A content management system (CMS) is a standalone or group of applications and tools that organizations use to create, edit, review, and publish digital content.
While a developer can design a website from scratch, a CMS enables creators with non-technical backgrounds the opportunity to create web content.
In this definition...
A CMS is a software application that facilitates the creation, storage, configuration, and publishing of online web content. Content management systems offer a graphic user interface (GUI) on a device screen to access the platform via a web browser.
Upon logging in, users can access several tools and applications built-in or downloadable from the CMS platform. These tools streamline content creation and management with building blocks that form an entire website or single webpage.
While developers manipulate code to adjust webpage margins, color scheme, font, a CMS allows users to drag-and-drop specific blocks for text, images, or graphics and configure additional web content settings.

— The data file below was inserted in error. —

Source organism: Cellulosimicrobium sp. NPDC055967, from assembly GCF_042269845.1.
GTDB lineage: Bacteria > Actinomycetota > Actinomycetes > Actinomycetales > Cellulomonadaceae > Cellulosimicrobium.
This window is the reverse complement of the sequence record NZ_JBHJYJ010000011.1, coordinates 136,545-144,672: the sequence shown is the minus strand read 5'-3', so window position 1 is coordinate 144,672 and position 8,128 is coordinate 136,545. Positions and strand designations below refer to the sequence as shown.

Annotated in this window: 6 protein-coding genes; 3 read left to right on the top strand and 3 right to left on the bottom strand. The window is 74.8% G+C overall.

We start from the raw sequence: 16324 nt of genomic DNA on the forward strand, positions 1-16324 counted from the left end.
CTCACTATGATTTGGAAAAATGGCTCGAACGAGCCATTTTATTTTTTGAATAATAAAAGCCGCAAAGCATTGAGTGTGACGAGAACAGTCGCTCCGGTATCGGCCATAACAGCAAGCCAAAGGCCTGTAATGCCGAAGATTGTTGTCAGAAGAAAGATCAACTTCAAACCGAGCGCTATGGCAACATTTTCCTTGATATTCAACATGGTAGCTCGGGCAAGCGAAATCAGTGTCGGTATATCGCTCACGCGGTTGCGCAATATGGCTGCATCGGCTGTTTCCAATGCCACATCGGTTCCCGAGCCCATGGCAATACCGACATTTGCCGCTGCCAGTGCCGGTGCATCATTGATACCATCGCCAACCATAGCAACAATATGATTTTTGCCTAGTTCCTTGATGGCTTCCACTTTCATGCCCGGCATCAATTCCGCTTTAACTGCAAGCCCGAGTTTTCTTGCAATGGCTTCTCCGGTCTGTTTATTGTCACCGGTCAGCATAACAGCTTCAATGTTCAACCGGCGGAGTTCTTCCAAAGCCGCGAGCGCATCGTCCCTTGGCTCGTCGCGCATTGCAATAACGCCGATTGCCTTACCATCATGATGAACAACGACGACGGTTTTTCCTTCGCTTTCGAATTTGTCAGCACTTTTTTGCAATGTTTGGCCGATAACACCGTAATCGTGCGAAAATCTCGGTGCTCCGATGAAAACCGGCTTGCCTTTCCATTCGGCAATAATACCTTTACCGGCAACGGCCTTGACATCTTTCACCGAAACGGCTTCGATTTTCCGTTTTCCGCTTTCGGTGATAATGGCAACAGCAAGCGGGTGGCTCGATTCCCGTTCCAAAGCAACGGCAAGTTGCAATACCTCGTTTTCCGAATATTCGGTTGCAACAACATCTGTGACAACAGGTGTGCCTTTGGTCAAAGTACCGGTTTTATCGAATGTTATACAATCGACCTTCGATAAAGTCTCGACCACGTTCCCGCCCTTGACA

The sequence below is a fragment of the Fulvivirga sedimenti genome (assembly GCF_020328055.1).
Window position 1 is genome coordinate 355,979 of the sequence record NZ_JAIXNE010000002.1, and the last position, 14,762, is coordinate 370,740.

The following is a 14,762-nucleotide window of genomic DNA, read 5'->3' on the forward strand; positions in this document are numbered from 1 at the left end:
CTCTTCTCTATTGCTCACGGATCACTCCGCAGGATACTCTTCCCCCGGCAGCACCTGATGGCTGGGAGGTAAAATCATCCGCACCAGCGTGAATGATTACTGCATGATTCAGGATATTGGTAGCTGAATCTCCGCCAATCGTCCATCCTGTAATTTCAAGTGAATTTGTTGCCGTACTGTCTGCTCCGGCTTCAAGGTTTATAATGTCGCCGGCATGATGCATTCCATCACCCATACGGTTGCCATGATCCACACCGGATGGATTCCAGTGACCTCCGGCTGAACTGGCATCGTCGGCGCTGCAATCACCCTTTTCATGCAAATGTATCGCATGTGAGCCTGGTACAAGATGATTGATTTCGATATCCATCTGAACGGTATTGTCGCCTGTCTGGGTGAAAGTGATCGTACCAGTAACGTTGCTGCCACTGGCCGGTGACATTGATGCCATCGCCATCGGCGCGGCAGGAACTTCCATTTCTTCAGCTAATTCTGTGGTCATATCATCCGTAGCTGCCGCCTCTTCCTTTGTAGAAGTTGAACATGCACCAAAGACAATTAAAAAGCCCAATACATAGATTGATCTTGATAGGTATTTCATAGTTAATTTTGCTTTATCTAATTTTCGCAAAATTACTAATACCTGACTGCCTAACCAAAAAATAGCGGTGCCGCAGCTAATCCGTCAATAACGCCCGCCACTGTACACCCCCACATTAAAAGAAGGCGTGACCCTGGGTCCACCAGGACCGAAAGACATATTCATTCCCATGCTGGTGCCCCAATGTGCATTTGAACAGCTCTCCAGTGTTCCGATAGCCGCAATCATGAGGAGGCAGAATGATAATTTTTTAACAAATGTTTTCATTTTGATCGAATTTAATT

Store web pages and content for continued, consistent access
Ease workflows with user roles; index and search features
Publish web pages and organize the display of public web pages and site theme
Content management systems and website builders offer users the ability to create, edit, publish and manage web content. Where they differ is their features and intent.
While a CMS manages a website’s content, a website builder goes further in offering custom domain name purchases and web hosting. Often used by organizations to build sites fast, the downside of website builders is their lack of content-specific features.
While it might take longer to finish a website with CMS, users have complete control of the website design, multimedia, content tags and categories, users, and more.
WordPress has long been the most popular CMS brand for creating websites. As of 2021, the open-source platform holds over 64% of the market, valued at over $20 billion. Beyond WordPress, the industry remains competitive.
While several top CMS vendors offer their service for free and market their solution as open-source, there is always a cost attached to web development. A user could use a free CMS, but they still have to pay for domain registration and hosting. Add in the price of premium plugins, and it’s worth considering an upgrade to a subscription plan where several tools are built-in.